I understand this perspective, but if you have the kind of practise where your clients are addicted or mentally ill or unreasonably angry at / suspicious of The System for myriad reasons, you have to remain very much in the driver's seat. That can mean fighting with clients who are about to make a bad decision. Ultimately, if you are instructed to do a plea (and you can ethically plead them out) you do a plea. You also bring up how many triable issues there were that your client voluntarily gave up to accept responsibility - a mitigating factor. And ultimately, if you are instructed to go to trial and there's no defence available and the factors that will come out at trial are aggravating factors that make your client's situation worse, you get that all in down writing and signed well ahead of time, and you go to trial, because that is their right. But I think it's shoddy defence work to let your client make these calls without using everything you have at your professional disposal to convince them to make a decision in their own best interests. Legally speaking, that means avoiding a criminal record or minimizing the damage of exposure to bad facts. Your client's moral stance, guilty conscience, or refusal to acknowledge the harsh reality of their own guilt are not legal considerations. These things fall under client management. Your clients get the final word but you still owe them your professional best - and that can mean fighting them every step of the way.
  49. 1 point
    I confess to only skimming this thread but for the sake of honesty/good advice I feel someone needs to point out that the real reason most transactional lawyers are "interested" in transactional law is that, as a general matter, there are more varied and higher paying exit options for transactional lawyers than there are for litigators. Very few people are "interested" in corporate law any more than they're "interested" in investment banking -- it's a way to make money, and it offers some decent exit options if you're able to keep it up for a few years. Obviously some litigators manage to go in-house but the ratio of corporate to litigation opportunities has to be something like 6:1 for corporate and, further, many corporate lawyers are hoping eventually to transition to a business role. Before everyone clamors to point out that x, y and z in-house person who posts here and the current CEO of ABC Corp is a former litigator, I know about these people, I'm just giving you general facts. Most litigators end up less paid than most corporate lawyers, both in firms and outside of firms. This is the beginning and the end of most people's "interest" in transactional law.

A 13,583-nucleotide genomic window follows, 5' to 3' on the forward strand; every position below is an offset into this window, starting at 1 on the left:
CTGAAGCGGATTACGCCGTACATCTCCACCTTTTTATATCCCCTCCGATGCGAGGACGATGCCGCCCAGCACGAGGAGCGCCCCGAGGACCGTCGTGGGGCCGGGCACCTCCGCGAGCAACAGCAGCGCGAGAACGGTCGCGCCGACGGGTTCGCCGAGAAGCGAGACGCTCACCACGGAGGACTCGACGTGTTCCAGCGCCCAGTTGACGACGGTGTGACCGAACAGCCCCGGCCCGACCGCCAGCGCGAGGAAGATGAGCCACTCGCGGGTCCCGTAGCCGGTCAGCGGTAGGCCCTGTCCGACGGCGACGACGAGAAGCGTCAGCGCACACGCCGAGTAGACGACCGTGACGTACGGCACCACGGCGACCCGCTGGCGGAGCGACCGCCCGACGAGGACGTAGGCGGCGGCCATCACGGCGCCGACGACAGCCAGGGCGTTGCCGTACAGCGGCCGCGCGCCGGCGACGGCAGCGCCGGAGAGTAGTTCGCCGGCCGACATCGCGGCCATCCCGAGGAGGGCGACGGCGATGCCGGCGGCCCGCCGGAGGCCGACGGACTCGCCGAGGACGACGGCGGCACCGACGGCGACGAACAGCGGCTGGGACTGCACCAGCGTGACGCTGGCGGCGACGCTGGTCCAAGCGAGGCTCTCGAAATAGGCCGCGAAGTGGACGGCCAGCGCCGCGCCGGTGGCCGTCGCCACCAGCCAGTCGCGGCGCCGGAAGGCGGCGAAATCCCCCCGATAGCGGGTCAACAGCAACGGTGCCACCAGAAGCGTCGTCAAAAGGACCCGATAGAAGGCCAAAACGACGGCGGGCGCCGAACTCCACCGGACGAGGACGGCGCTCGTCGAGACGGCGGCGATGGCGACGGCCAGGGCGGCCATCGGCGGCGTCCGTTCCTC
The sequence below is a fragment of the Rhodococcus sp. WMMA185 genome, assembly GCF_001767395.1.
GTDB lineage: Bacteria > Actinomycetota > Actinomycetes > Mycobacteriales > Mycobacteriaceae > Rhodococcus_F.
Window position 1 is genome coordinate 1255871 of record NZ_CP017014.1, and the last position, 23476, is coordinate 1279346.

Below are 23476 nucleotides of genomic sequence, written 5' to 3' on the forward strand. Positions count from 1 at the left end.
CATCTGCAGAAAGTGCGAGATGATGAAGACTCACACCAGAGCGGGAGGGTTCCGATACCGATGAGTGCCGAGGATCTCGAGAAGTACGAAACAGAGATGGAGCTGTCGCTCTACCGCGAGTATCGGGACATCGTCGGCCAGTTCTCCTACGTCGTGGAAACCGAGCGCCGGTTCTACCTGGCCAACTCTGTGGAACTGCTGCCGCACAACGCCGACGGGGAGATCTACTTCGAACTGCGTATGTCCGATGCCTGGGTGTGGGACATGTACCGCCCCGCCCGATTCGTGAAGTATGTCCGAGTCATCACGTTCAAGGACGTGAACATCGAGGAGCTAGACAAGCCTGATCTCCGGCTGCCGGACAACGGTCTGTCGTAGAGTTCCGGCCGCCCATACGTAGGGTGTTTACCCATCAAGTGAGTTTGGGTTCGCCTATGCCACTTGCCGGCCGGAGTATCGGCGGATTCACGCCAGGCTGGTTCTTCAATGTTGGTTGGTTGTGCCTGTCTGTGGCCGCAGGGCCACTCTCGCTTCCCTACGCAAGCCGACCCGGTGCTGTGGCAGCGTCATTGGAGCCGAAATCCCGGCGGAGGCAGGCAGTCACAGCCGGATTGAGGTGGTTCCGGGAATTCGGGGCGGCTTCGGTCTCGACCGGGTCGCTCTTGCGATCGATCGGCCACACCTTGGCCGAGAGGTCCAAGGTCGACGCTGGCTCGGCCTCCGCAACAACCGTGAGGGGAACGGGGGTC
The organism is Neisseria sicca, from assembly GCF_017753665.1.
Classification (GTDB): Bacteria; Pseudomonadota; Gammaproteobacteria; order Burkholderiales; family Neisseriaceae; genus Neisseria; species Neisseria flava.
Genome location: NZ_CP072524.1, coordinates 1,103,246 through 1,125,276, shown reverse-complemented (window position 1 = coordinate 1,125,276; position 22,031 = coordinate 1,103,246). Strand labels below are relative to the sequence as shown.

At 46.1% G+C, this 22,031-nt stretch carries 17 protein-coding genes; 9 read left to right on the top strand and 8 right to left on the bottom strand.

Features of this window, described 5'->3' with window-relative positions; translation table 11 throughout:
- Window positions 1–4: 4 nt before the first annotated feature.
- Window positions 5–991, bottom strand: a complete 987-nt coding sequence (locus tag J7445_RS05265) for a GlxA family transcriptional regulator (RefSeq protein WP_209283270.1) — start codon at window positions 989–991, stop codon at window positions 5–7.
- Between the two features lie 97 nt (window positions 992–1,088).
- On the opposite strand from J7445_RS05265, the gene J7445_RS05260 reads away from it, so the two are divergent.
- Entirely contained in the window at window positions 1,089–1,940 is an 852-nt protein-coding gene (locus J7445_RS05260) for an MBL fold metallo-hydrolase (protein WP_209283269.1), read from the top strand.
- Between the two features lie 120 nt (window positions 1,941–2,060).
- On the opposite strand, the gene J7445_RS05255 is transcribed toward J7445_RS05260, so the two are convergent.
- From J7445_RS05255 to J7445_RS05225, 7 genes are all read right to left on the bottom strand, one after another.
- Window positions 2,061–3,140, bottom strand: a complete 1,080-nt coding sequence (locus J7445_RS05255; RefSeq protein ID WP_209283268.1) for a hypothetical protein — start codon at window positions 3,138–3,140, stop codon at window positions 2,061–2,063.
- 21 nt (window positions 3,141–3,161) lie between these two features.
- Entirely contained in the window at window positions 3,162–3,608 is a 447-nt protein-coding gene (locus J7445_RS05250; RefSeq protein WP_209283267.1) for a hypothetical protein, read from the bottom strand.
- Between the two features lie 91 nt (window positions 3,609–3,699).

50. 1 point
    It is rare that a litigation lawyer is a rainmaker, but it does happen: particularly where the relationships she fosters are with repeat litigants like insurers or manufacturers. It also bears noting that no one knows who a "good" lawyer is, except by reputation. Where solicitors are out shaking hands at cocktail parties and being a fun, competent person, lawyers are out giving lectures at CLE events and being a fun, competent person. Corporate solicitors can easily target industry groups and clients directly. Litigators tend to have to target other lawyers to ensure the bolstering of their general reputation. I'm sure the best lawyer in Toronto is someone you've never heard of. But in many cases, the very famous people you have heard of are quite talented. In some cases, not. I recently had a chance to review the work of a legendary Toronto barrister working as an arbitrator, and it was frankly god-awful. "Good lawyer" is as much marketing as "good guy" is.